Posted June 26, 2012 at 11:42 pm | Permalink

I miss the time when there were fewer chase cards per product. Back in 1993 or 1994, whether you bought a high end product or a low end product, getting an insert was cool, not like a 2 per pack thing. Pulling a Holoview or Platinum Power from a 93 or 94 Upper Deck SP pack was more exciting than a HOF-er autograph would be today. Pulling a Mickey Mantle reprint from 1996 topps was about as cool as it would come. Now you get 2-4 inserts per pack, so it’s made the base cards and the inserts seem less “special”.

Posted June 26, 2012 at 11:58 pm | Permalink
Matt O.

Why do cards have to be of players only? I want to see more coaches cards, city skylines, stadiums / arenas and mascot cards.

Posted June 27, 2012 at 6:21 am | Permalink
Jason Taylor

Things I miss:
1. Different companies. History has shown that cards were their most innovative when there was competition, right on back to the Tobacco cards of the late 19th century, and the early 50’s with Bowman and Topps. I’d like to see MLB award licenses to 3 different companies and say, “You can only make 6 sets per season. Better make them good.”
2. Affordability. I love collecting cards and building sets, but box prices are ridiculous. There was no reason for Archives (one of the coolest retro ideas in years) to cost $85 a box. That should have been at worst a $60 box, considering the types of “hits” that tended to be pulled.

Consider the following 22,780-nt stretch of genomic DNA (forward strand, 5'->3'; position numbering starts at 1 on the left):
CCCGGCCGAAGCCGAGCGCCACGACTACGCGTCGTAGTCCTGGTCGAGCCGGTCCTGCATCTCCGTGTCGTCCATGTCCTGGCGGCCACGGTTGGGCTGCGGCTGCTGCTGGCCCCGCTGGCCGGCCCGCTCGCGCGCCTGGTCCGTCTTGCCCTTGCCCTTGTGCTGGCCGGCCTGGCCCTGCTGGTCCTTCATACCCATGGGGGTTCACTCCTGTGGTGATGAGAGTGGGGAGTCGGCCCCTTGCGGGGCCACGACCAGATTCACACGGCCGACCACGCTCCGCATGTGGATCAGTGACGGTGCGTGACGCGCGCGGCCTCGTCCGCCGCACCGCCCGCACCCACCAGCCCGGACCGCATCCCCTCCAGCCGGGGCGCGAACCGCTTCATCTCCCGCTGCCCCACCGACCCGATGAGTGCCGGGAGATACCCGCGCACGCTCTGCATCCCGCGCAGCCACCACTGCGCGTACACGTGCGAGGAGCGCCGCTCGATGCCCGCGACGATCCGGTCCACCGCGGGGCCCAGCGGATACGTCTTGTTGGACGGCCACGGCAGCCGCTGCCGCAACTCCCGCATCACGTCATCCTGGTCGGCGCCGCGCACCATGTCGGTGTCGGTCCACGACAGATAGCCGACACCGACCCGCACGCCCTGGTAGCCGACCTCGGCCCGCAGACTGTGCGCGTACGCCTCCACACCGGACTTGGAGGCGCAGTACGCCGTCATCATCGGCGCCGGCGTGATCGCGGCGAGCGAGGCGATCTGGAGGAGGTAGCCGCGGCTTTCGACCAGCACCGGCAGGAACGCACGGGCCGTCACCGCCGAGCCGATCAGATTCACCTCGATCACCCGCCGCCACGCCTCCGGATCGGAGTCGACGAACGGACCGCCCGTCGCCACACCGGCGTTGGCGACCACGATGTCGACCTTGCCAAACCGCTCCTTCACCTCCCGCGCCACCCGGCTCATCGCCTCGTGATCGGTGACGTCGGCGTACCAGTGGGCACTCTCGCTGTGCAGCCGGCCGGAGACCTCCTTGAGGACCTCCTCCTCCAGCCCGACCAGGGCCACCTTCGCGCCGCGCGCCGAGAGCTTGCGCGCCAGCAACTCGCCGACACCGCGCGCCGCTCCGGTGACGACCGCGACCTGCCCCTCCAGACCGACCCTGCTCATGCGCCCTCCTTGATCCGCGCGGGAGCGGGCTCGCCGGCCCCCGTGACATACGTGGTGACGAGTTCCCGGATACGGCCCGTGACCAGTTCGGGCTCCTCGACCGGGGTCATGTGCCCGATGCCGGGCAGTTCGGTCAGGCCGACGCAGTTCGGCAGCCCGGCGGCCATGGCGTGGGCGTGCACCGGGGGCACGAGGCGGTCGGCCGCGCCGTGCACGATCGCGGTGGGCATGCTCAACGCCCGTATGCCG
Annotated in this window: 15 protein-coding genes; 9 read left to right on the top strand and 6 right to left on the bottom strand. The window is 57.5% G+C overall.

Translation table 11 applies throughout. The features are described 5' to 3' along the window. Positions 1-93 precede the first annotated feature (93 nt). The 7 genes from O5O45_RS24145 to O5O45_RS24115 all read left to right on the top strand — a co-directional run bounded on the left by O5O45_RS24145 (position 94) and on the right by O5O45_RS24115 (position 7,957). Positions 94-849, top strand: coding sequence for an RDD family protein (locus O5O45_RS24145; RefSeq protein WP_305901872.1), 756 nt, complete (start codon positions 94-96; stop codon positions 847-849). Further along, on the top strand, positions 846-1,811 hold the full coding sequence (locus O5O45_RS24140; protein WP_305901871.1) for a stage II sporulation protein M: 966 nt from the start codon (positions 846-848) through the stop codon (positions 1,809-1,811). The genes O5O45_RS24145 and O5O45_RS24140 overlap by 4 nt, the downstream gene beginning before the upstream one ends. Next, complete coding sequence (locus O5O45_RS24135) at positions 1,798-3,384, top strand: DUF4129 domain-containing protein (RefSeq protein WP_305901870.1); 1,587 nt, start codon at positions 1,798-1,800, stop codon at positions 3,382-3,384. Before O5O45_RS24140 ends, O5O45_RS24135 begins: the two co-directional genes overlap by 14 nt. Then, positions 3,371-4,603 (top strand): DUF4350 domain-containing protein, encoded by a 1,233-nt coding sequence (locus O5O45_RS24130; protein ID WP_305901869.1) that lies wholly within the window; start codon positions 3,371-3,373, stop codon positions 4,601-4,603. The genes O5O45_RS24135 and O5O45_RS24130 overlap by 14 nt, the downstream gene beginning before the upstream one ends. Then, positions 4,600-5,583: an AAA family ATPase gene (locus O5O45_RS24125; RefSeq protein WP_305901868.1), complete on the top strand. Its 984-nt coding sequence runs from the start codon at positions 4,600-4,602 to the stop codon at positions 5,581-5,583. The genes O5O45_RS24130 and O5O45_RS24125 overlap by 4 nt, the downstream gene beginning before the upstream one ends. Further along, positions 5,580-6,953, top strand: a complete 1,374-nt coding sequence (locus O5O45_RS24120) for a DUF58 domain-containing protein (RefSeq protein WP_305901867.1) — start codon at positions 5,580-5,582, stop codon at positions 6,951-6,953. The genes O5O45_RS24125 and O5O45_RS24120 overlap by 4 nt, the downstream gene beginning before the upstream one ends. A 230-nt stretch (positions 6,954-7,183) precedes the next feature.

3. Kids collecting cards. Kids are what built the hobby up. I grew up collecting cards in the late 70’s to mid 80’s, like most boys. But now that I have a 12 year old son, I hardly see kids collecting anymore. My son does, of course, and it’s a fun hobby that we share, but kids just don’t pick it up anymore. In order to help facillitate that, Topps should sponsor card giveaway nights in all MLB stadiums at least once a year, and honestly, even more Minor League stadiums since the experience needs to be more kid friendly.

Posted June 27, 2012 at 7:52 am | Permalink
David

I have to agree with what’s already been said above. The lack of choice is one huge problem, that leads to the other problem of lack of innovation. Topps isn’t doing a bad job but it’s not doing anything special either. Many of their products come off as remakes of itself which is really boring. I’ve seen a huge appreciation from collectors lately for oddball stuff we don’t see anymore like Pacific’s Ornaments and Net-fusions and anything foiled or die-cut. Another licensee would make sense and the product limit mentioned above is a good idea. I’m not sure 5 works but no more than 10 with 2 licensees would be enough product to hold the masses. Keep the ultra high-end stuff to a minimum please and get some affordable options out there. If the companies are going to cater to the retail market (as they have for several years), at least make the products understandable to the occasional buyer.

Posted June 27, 2012 at 8:19 am | Permalink
don davis

I would love for topps to have some compitention in baseball. Panini product is pitiful. No bang for your buck.

Posted June 27, 2012 at 8:57 am | Permalink

Like everyone else, I forgot to leave my name & location in the post above. Charlie DiPietro is:
Charlie DiPietro, Owner
Sports Cards Plus
San Antonio, Texas

Posted June 27, 2012 at 9:12 am | Permalink
Bill

I miss wax packs!

Posted June 27, 2012 at 9:47 am | Permalink

I miss the simplicity of many years past, there are too many different inserts and subsets now.